My husband who is 63 was diagnosed with Parkinson's 2.5 years ago but had been exhibiting signs earlier than this eg. slow movement, stiffness, reduced facial expression, poor sleep pattern. In July this year, we listened to a programme on Radio 4 where a researcher (Dr J Alberts) was speaking about the positive effects of "forced" pedalling action in reducing symptoms of Parkinson's. The idea is to get one's heart rate between 60-80% of its maximum using the Karvonen formula. My husband decided to try this out. Three times a week he pedals on a stationary bike in the local gym for 12-15 min at 85-95 revs / per min with a resistance setting of 3 to achieve a heart rate of 117/min. The effects of this simple activity have been dramatic. His speed of movement, dexterity and facial expression as well as sleep pattern are much improved. We noted these effects after a couple of weeks. I would have to say that he is closer to "normal" than I have seen him for some years. I wanted to share this information but if you are reading this and want to try it for yourself - please check with your doctor that this form of exercise is suitable for you. If anyone does try it - I would be very interested to know how you got on.
I use a stationary bike at the gym to warm up for about five minutes, but I'm going to start using it for a bit longer and pedalling harder. I'll let you know how I get on.
That sounds a really positIve thing to do.....thank you for sharing your husband's experience. We'd all better get on one of these bikes and increase our heart rate. I swim three times a week, but never get my heart rate up much, as I go with a friend and spend too much time talking as we're swimming up and down!!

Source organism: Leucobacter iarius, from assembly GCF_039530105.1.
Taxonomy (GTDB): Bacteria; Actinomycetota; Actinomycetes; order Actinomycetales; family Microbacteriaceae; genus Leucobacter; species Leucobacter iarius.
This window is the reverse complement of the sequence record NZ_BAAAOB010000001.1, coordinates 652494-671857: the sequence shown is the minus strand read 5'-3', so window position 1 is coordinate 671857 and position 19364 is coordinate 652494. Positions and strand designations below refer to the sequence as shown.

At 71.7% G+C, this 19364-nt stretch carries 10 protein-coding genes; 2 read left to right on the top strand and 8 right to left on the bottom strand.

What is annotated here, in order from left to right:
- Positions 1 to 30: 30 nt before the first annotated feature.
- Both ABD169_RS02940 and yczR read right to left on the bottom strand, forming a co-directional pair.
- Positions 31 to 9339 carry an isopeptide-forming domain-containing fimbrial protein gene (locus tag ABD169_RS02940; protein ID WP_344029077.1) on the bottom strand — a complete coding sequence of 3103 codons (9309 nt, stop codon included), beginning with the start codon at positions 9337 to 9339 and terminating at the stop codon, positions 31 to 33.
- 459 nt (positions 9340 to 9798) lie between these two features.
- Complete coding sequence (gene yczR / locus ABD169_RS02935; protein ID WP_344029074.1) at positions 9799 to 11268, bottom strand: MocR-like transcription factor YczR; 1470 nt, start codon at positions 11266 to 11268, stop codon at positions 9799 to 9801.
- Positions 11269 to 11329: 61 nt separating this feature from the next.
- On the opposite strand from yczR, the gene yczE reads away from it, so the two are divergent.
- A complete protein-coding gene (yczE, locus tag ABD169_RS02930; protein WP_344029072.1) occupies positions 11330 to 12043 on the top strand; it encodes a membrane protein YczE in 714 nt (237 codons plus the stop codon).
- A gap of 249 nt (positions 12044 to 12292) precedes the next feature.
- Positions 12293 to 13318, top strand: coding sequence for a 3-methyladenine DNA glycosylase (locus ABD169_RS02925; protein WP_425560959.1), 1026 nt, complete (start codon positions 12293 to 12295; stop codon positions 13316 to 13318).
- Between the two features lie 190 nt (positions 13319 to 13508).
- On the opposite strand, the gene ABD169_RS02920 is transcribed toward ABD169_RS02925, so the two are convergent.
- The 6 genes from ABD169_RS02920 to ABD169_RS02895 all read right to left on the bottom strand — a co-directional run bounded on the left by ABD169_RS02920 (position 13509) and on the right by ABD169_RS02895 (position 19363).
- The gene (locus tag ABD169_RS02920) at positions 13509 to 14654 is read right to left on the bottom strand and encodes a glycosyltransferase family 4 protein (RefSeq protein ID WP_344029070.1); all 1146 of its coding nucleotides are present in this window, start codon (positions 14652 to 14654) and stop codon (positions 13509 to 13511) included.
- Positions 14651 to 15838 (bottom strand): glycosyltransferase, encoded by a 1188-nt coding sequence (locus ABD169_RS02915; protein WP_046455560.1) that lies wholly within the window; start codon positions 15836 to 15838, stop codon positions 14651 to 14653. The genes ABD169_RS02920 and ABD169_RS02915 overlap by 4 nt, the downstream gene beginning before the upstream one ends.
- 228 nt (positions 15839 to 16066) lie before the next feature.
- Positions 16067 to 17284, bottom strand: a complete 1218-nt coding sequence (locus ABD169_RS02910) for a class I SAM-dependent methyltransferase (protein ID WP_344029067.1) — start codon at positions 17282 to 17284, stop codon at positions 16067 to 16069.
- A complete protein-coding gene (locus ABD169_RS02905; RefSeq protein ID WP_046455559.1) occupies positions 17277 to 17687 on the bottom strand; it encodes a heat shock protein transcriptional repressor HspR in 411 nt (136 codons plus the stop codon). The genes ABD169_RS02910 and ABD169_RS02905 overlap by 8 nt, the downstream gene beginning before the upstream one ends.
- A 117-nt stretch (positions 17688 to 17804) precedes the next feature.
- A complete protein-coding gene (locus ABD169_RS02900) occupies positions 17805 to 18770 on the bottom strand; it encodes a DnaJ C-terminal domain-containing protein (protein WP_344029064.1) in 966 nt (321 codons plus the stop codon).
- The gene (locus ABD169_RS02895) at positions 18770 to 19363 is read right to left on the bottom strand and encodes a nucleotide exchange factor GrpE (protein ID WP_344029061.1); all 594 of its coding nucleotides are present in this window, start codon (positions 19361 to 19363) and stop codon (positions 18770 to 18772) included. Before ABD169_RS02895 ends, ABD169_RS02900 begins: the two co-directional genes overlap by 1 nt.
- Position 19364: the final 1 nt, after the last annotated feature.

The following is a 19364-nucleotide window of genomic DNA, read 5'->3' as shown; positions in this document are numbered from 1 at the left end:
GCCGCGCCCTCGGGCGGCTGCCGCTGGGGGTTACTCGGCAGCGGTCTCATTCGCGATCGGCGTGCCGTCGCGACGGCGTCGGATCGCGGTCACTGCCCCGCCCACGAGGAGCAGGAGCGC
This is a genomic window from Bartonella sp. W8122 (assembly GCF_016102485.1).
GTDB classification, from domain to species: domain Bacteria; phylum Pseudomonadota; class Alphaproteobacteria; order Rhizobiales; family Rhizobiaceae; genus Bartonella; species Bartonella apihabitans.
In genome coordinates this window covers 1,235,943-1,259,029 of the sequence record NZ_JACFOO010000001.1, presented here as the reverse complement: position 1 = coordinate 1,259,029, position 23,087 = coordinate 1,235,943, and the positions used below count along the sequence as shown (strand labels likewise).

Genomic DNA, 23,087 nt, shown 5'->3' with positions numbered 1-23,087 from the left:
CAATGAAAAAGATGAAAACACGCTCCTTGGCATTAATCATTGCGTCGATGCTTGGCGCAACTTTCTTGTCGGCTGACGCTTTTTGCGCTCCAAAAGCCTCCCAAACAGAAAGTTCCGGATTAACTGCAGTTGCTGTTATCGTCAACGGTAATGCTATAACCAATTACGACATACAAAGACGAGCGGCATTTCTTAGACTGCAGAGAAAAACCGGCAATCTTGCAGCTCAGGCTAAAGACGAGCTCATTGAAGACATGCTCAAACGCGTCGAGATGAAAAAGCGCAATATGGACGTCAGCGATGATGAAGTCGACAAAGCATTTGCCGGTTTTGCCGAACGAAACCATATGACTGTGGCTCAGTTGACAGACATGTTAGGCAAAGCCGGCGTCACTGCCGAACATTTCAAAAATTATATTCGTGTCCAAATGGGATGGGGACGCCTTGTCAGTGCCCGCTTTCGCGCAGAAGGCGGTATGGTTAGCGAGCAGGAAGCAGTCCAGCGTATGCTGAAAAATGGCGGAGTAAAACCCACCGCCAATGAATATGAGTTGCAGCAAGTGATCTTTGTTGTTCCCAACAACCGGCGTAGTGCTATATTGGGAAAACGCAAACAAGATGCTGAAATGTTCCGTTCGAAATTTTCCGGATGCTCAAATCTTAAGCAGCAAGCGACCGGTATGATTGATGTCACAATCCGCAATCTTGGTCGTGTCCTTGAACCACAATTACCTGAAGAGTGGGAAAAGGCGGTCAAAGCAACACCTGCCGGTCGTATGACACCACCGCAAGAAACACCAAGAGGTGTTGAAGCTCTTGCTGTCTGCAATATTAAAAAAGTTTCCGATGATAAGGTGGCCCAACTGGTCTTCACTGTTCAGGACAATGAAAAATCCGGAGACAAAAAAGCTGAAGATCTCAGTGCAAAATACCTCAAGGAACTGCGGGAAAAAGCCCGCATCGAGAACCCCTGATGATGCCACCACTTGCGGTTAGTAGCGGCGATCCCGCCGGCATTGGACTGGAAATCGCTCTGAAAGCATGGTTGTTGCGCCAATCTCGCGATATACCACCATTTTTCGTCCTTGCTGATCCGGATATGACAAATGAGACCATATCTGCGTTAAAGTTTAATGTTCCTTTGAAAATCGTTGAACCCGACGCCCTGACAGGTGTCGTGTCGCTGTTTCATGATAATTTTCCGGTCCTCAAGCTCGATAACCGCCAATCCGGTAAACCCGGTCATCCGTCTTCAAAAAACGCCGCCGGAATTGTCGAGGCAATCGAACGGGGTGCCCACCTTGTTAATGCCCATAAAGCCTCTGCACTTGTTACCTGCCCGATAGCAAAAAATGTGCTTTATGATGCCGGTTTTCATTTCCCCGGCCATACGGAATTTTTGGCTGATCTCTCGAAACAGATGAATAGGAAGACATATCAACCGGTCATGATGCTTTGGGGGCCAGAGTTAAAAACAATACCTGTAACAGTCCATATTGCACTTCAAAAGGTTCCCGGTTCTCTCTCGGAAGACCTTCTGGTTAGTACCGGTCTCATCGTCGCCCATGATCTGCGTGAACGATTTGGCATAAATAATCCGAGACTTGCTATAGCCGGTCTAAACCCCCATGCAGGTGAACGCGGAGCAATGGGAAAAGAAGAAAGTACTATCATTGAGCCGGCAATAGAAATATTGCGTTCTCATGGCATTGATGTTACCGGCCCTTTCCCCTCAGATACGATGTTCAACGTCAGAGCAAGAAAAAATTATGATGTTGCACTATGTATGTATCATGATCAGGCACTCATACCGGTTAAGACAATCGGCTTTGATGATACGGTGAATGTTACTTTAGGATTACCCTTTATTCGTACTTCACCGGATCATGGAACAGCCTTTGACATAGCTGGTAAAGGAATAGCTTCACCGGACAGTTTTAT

Good advice about checking with your GP first, as well. I hope your husband continues to thrive.
Thanks for your responses Tabbycat and Twinks. Looking forward to hearing how you get on. Best Wishes
I tried it last night at the gym, nearly knackered myself! I normally cycle for five minutes at a steady pace but this time I pedalled quite hard. Will try and increase it by a couple of minutes each session.
I've been doing a lot of fast walking lately - not by choice, unfortunately. I changed jobs recently and now have two extra 20-minute walks every day. Because one walk is getting to work on time and the other is catching a train (and both involve dodging tourists!), I've been walking really fast. The first few weeks were hell and I ached all over, so I bought a pair of comfy, shoes with cushioned soles (Skechers, if you're interested) and over the past couple of weeks I've realised I'm walking SO much faster and generally feel a lot better.
I intend to give this a go!
I have a bike set up indoors on a turbo trainer which (in theory) I use in winter when the roads are too icy for safe outdoor cycling. This doesn't actually happen that often here, tends to be wet and murky rather than clear and cold, and I would always rather cycle outside for real. So, I never put much effort in and usually give it up after about five minutes out of boredom.
But, today I received my heart rate monitor, and this will be the incentive I need.
At best I may see an improvement in my Parkinson symptoms and at worst I will be fitter, so nothing but gain!
With regard to physical activity, research suggests moderate to vigorous exercise may have a neuroprotective effect, reducing the risk of PD development, slowing progression, and improving mobility in those already diagnosed with the disease.
In rats with chemically induced PD, treadmill exercise was found to suppress the loss of dopamine-producing neurons. In another animal study, exercise strengthened weakened muscles and partially recovered the loss of dopamine-producing neurons in rats.'
'While a direct cause and effect relationship hasn’t been proven between physical activity and a reduced risk of PD, the evidence is more clear that physical activity benefits patients with PD. Research indicates that cardiovascular fitness improves cognition among PD patients. Cognitive impairment occurs in about 25% of patients with early PD and eventually develops into dementia in most patients over the long term.The Parkinson’s Disease Foundation recommends regular physical activity to maintain and increase mobility among PD patients.Three 20-minute exercise sessions per week have been recommended as a reasonable goal. Ideally, an exercise program would include aerobic, strengthening, and stretching exercises'